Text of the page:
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Yellow Fever: China Plans to Scan Travelers From Sudan


In a move that underlines how many Chinese citizens now work in Africa, China’s quarantine officials recently urged greater efforts to make sure that a yellow fever epidemic now raging in Sudan does not come back to China.

Local health authorities were asked to scan all travelers arriving from Sudan for fevers. Chinese citizens planning travel to Sudan were advised to get yellow fever shots. Customs officers were told that containers arriving from Sudan might have stray infected mosquitoes inside.

Sudan’s epidemic is considered the world’s worst in 20 years. Sweden, Britain and other donors have paid for vaccinations. The United States Navy’s laboratory in Egypt has helped with diagnoses.

Estimates of the number of Chinese working in Africa, many in the oil and mining industries or on major construction projects, range from 500,000 to 1 million. Experts on AIDS have previously warned that the workers could become a new means of bringing that disease to China, which has a low H.I.V.-infection rate.

ProMED-mail, a Web site that follows emerging diseases, has tracked reports about the Sudan outbreak, with its moderators adding valuable context. China’s mosquito-killing winters make a large yellow fever outbreak there unlikely, moderators said. But Sudan’s containment efforts are troubled. For example, vaccinated people cannot get cards proving they have had shots, but the cards are reported to be for sale at police checkpoints.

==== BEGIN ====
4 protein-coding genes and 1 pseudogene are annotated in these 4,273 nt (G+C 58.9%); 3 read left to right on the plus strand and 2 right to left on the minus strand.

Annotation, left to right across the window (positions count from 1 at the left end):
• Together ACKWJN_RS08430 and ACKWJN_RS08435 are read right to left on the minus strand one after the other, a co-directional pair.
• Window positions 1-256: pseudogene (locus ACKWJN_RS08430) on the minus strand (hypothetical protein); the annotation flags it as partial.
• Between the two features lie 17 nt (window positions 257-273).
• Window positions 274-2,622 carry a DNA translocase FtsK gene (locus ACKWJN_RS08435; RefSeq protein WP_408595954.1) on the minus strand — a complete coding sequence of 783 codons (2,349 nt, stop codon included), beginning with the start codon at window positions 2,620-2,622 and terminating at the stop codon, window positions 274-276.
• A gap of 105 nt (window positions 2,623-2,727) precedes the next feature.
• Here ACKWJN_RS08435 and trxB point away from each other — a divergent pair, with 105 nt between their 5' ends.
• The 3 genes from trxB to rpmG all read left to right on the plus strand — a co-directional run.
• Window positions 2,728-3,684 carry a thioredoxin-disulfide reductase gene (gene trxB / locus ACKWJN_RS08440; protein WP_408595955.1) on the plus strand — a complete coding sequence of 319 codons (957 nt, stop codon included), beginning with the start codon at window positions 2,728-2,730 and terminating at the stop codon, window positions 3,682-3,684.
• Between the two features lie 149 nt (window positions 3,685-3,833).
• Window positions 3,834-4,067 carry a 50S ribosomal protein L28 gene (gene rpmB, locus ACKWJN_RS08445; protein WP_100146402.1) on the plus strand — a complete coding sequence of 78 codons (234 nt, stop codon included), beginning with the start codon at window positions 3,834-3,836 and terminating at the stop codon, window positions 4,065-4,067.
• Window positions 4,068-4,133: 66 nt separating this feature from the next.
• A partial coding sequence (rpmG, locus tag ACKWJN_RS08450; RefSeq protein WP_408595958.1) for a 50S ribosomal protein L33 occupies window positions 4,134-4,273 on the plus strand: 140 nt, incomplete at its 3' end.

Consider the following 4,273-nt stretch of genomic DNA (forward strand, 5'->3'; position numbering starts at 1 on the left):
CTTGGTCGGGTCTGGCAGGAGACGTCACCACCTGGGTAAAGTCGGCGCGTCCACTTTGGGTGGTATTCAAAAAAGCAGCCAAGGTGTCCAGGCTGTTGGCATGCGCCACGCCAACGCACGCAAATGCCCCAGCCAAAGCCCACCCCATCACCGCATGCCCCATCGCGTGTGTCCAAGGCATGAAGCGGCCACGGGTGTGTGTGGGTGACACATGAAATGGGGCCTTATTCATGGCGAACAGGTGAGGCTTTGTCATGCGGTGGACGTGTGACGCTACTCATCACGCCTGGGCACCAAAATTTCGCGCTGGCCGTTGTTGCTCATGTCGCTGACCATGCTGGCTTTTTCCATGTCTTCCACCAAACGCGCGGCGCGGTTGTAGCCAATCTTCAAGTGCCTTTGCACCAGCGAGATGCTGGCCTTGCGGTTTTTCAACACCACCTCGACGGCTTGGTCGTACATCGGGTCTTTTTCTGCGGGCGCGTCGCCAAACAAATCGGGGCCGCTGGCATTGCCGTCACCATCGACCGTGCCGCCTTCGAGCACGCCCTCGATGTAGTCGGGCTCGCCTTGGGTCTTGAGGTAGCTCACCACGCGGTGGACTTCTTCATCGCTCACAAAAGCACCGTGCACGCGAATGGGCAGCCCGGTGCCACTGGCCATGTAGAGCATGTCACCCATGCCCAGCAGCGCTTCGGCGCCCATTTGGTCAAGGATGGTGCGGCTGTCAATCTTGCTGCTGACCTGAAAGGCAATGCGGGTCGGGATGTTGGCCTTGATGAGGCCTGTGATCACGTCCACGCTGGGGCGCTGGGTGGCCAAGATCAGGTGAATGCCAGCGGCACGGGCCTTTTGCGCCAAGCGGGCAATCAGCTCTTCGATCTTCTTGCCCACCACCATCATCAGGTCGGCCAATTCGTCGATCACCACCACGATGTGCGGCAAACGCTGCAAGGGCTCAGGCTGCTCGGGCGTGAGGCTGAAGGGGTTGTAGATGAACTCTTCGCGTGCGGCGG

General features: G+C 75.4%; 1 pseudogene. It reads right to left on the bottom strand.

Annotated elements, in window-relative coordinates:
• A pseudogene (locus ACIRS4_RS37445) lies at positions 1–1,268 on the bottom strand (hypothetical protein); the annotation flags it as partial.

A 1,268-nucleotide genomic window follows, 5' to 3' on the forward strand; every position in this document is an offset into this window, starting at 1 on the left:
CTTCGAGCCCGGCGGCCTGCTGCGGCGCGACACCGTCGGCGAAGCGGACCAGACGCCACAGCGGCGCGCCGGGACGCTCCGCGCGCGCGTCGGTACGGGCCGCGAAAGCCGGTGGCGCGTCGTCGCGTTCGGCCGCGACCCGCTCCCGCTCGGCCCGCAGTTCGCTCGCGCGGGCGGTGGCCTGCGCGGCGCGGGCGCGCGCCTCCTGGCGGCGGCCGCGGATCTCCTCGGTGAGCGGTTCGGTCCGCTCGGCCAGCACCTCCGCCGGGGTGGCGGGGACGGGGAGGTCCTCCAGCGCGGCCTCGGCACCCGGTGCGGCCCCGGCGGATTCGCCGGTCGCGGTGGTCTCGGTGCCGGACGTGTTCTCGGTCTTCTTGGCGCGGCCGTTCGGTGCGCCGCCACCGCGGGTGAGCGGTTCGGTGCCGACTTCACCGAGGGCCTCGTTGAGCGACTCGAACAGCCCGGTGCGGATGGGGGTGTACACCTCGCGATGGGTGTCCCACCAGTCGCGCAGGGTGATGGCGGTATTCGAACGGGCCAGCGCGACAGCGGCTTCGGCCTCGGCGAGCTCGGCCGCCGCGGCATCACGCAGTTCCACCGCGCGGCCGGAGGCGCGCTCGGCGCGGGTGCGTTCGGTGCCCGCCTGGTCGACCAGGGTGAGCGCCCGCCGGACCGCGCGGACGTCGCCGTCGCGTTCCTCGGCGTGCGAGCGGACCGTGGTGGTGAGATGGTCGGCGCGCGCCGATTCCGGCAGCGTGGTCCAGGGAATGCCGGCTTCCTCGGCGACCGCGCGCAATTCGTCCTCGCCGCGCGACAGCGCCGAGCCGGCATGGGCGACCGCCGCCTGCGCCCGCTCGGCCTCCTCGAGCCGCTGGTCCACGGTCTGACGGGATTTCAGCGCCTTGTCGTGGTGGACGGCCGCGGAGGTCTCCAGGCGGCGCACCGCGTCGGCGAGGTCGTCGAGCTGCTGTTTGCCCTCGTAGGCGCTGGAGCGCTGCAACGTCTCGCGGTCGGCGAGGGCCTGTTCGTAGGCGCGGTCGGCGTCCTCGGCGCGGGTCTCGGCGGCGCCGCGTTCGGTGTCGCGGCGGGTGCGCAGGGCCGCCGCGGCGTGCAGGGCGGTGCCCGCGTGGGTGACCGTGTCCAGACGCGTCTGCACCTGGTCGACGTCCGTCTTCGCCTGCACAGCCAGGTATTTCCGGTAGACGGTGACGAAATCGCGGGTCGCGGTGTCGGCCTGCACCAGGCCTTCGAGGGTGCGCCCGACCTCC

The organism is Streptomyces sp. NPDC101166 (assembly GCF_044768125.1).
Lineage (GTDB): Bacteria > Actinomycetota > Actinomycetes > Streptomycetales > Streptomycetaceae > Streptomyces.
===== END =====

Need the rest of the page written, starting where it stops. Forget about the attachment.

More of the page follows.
Australia’s now-endemic dengue fever, according to ProMED moderators, may have come from mosquitoes arriving in containers from East Timor.


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Information in this article was accurate in January 7, 2013. The state of the art may have changed since the publication date. This material is designed to support, not replace, the relationship that exists between you and your doctor. Always discuss treatment options with a doctor who specializes in treating HIV.